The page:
Acer palmatum

How to prune an ornamental tree

Find out how to prune a deciduous ornamental tree in winter, in two easy steps.

A table displaying which months are best to sow, plant and harvest.
Jan Feb Mar Apr May Jun Jul Aug Sep Oct Nov Dec
At its best
At its best

Plant is not at its best in January

Plant is not at its best in February

Plant is not at its best in March

Plant is at its best in April

Plant is at its best in May

Plant is at its best in June

Plant is at its best in July

Plant is at its best in August

Plant is at its best in September

Plant is at its best in October

Plant is not at its best in November

Plant is not at its best in December

To do
To do

Do To do in January

Do To do in February

Do To do in March

Do not To do in April

Do not To do in May

Do not To do in June

Do not To do in July

Do not To do in August

Do not To do in September

Do not To do in October

Do To do in November

Do To do in December

The best time to prune deciduous trees is while they are dormant, from November to March.

Browse our Plant Finder to find a great range of deciduous trees.

Pruning should aim to enhance the natural shape of the tree. It’s also an opportunity to cut away any dead, diseased or crossing branches to keep the tree healthy. Find out how to do it, below.

The best time to prune deciduous trees is while they are dormant, from November to March.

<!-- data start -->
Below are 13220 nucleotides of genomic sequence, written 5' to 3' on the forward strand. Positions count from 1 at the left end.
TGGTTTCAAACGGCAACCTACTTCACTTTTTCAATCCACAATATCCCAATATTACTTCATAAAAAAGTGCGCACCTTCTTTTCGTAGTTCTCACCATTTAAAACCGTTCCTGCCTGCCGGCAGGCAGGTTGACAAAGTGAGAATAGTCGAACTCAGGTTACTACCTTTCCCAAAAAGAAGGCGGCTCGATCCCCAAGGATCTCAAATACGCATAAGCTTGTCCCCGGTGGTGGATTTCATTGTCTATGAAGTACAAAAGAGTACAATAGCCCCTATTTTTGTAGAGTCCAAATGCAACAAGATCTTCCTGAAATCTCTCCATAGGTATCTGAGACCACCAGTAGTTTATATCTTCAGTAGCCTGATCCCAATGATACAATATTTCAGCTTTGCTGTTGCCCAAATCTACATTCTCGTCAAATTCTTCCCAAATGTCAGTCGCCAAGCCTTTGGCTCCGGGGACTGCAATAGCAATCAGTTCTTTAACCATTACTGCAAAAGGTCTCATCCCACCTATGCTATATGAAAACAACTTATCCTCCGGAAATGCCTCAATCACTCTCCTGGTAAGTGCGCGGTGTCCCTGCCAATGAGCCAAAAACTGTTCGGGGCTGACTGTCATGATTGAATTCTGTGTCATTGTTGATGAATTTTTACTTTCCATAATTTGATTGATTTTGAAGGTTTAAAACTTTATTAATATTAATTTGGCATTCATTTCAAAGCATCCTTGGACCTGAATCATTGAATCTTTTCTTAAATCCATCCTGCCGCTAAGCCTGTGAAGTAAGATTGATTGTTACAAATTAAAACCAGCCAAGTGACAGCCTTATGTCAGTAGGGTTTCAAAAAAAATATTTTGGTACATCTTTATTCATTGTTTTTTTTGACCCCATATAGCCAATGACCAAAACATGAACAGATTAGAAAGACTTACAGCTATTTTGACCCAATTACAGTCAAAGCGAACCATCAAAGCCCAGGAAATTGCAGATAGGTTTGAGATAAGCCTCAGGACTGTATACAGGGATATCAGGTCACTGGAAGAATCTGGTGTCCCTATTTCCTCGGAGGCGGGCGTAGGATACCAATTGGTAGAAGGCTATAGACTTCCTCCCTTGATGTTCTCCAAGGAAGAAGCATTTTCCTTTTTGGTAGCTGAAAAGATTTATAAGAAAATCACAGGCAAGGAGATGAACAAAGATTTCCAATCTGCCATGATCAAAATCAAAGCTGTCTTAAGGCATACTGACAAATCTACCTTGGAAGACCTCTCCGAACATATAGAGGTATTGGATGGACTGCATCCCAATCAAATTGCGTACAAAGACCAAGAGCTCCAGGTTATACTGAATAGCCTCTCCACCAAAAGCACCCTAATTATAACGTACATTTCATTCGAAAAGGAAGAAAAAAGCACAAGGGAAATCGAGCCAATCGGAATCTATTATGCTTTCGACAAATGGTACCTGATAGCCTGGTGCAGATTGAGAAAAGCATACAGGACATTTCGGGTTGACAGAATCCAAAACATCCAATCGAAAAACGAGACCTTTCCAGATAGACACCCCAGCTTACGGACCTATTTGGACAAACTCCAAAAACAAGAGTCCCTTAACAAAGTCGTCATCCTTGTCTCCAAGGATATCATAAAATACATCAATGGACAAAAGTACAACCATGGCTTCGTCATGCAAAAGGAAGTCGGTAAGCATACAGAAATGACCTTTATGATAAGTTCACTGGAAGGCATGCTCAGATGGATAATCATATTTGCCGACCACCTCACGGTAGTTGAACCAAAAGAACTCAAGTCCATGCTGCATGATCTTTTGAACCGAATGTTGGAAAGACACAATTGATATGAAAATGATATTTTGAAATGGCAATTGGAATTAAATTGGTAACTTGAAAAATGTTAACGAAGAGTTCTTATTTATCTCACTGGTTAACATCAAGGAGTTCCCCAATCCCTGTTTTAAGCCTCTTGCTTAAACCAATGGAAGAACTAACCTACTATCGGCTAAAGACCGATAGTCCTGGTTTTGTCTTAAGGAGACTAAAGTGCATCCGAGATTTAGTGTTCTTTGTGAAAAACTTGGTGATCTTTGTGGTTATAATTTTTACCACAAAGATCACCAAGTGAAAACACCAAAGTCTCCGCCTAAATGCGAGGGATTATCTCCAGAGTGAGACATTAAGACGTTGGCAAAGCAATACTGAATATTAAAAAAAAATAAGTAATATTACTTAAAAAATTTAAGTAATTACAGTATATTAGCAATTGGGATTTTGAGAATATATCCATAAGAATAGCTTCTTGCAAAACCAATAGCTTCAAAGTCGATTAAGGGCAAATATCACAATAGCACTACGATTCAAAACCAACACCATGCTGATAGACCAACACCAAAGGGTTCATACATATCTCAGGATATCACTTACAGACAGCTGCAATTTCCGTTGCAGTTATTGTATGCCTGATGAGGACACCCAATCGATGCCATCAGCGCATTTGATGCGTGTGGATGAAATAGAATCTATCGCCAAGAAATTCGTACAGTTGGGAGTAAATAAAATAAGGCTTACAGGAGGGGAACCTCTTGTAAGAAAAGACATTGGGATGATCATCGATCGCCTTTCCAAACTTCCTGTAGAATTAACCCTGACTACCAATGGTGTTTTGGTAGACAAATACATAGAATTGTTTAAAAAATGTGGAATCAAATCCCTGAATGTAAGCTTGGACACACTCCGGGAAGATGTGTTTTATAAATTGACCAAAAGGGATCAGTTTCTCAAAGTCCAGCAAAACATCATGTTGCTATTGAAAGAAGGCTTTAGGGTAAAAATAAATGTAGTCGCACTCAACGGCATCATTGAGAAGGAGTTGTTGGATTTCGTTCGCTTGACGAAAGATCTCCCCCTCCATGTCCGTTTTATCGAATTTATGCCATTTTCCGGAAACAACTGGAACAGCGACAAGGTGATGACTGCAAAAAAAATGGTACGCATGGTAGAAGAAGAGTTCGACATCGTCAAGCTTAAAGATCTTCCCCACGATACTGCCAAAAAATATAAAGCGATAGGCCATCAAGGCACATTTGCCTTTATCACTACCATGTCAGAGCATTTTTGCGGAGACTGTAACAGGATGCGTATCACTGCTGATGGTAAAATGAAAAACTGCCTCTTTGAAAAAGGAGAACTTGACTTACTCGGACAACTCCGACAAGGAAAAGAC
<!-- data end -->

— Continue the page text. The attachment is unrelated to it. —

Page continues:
You will need

  • Secateurs or pruning saw
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Total time:

Step 1

Remove any smaller branches arising from the trunk to create a clean, bare stem at least 90-120cm tall. If you are pruning a feathered tree, such as a rowan (Sorbus), which has naturally low-growing branches, only remove those that are very close to the base.

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Step 2

Cut away any dead or diseased branches and remove any that block paths or are getting in the way. Cut them off sensitively, thinning them out, rather than chopping back the whole canopy. Cut away any overcrowded branches – the tree should have well-spaced main branches.

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How to cut correctly

When pruning branches, cut back to a healthy bud or side shoot. Choose an outward-facing bud. When cutting back branches to the trunk, don’t cut right up against it – the ridged area where the branch meets the trunk is called the collar, and it protects the tree from infection. Make your cut just short of the collar.